This includes three components: posting irrelevant content, hopping onto trending topics that have nothing to do with your brand, and using a trending hashtag without research. Irrelevant content (like posting a cute kitty for the sake of getting likes) will only hurt your brand. You run the risk of building a following that isn’t interested in your product or service. For the most part, keep content relevant.

5. Not researching hashtags or trending topics

Research all trending topics and hashtags before putting your spin on either. Find out as much as you can about the conversations happening around the topic or hashtag to avoid any sticky situations with sensitive subjects.

6. Not using visual content

Visuals are a very big deal. In fact, posts that include images produce 650 percent higher engagement than text-only posts. Try incorporating different kinds of visual content such as photos, videos, and, GIFs into your social media marketing and messaging. Another no-no? Using low-quality images. There are tons of free image resources such as and that help brands source and create images.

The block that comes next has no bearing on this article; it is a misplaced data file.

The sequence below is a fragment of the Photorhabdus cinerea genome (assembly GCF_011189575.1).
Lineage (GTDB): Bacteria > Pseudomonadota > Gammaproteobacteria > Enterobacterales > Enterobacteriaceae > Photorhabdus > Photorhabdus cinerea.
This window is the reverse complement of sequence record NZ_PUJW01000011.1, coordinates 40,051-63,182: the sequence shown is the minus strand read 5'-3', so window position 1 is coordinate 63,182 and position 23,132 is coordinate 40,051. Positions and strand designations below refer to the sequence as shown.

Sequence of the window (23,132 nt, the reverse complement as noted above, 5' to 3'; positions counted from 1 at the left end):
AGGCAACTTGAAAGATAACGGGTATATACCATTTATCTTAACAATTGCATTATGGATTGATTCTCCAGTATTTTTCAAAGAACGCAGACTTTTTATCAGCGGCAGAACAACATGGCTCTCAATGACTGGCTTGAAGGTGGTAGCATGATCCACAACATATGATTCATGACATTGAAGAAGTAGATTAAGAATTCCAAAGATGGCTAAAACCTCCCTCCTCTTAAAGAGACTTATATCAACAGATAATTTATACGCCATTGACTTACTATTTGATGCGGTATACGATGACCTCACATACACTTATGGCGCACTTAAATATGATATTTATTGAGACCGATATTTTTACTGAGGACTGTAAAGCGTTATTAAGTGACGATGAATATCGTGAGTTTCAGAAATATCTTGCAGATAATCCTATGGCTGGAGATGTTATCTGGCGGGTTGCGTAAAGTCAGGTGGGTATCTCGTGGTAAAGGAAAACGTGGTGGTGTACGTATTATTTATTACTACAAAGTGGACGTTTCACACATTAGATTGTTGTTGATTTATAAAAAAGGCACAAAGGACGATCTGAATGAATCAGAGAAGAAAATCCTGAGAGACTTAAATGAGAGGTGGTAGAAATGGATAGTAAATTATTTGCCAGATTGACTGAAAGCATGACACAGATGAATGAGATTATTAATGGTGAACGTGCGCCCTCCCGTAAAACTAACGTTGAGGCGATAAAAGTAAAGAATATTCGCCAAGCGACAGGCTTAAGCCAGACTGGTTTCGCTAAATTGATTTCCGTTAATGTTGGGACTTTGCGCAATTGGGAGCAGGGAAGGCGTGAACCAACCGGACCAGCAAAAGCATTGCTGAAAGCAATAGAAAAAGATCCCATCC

7. Leaving social profiles incomplete

Your profile allows you to convey what you do and who you are in the few precious moments you have to capture a visitor’s attention. Since social profiles and content now rank in search, it is important to fill these in. Make sure to complete as much of your biography or “about” section as possible, and include a link to your website or landing page. Don’t be afraid to have a little fun and show your brand’s personality. Include keyword hashtags on Twitter and use high-quality header and profile images.

8. Lacking a strategy or content plan

“Victory loves preparation” and “consistency is key”: keep both of these phrases in mind when it comes to your social media marketing. Haphazardly posting every once in a blue moon does not equate to instant sales, traffic, or interaction. A general strategy and a good content plan helps brands stay consistent, keep on track with posts, build buzz, maximize results around campaigns or events, maintain audience interest, and attract new eyes to their account. Post at least two times a week to keep increasing growth.

9. Not responding to comments/complaints